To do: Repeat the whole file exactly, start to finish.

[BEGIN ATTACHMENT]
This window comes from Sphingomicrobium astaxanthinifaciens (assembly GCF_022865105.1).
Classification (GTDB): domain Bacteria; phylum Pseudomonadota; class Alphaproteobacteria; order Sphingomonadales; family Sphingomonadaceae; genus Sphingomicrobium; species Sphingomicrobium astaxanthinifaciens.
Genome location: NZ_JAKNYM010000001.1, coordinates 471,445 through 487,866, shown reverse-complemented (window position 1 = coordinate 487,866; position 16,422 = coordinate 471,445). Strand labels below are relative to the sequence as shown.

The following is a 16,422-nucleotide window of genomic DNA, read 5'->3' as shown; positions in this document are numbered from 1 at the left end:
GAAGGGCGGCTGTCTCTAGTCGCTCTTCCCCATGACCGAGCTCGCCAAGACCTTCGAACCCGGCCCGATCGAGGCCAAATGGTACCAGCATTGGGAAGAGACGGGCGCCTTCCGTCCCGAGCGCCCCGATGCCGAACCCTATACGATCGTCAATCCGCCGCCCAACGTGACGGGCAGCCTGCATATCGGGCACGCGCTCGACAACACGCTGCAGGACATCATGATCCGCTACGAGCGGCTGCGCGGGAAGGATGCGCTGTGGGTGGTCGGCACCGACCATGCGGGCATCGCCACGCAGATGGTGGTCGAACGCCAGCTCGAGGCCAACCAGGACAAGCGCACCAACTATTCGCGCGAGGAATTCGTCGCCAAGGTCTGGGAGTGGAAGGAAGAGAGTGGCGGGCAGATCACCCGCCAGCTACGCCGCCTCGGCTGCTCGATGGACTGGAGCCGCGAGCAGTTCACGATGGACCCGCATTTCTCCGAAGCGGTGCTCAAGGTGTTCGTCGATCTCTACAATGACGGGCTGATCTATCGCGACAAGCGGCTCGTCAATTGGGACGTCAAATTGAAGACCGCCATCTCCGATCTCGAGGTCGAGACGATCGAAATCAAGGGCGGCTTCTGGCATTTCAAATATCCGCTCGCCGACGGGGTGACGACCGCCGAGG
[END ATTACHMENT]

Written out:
This window comes from Sphingomicrobium astaxanthinifaciens (assembly GCF_022865105.1).
Classification (GTDB): domain Bacteria; phylum Pseudomonadota; class Alphaproteobacteria; order Sphingomonadales; family Sphingomonadaceae; genus Sphingomicrobium; species Sphingomicrobium astaxanthinifaciens.
Genome location: NZ_JAKNYM010000001.1, coordinates 471,445 through 487,866, shown reverse-complemented (window position 1 = coordinate 487,866; position 16,422 = coordinate 471,445). Strand labels below are relative to the sequence as shown.

The following is a 16,422-nucleotide window of genomic DNA, read 5'->3' as shown; positions in this document are numbered from 1 at the left end:
GAAGGGCGGCTGTCTCTAGTCGCTCTTCCCCATGACCGAGCTCGCCAAGACCTTCGAACCCGGCCCGATCGAGGCCAAATGGTACCAGCATTGGGAAGAGACGGGCGCCTTCCGTCCCGAGCGCCCCGATGCCGAACCCTATACGATCGTCAATCCGCCGCCCAACGTGACGGGCAGCCTGCATATCGGGCACGCGCTCGACAACACGCTGCAGGACATCATGATCCGCTACGAGCGGCTGCGCGGGAAGGATGCGCTGTGGGTGGTCGGCACCGACCATGCGGGCATCGCCACGCAGATGGTGGTCGAACGCCAGCTCGAGGCCAACCAGGACAAGCGCACCAACTATTCGCGCGAGGAATTCGTCGCCAAGGTCTGGGAGTGGAAGGAAGAGAGTGGCGGGCAGATCACCCGCCAGCTACGCCGCCTCGGCTGCTCGATGGACTGGAGCCGCGAGCAGTTCACGATGGACCCGCATTTCTCCGAAGCGGTGCTCAAGGTGTTCGTCGATCTCTACAATGACGGGCTGATCTATCGCGACAAGCGGCTCGTCAATTGGGACGTCAAATTGAAGACCGCCATCTCCGATCTCGAGGTCGAGACGATCGAAATCAAGGGCGGCTTCTGGCATTTCAAATATCCGCTCGCCGACGGGGTGACGACCGCCGAGG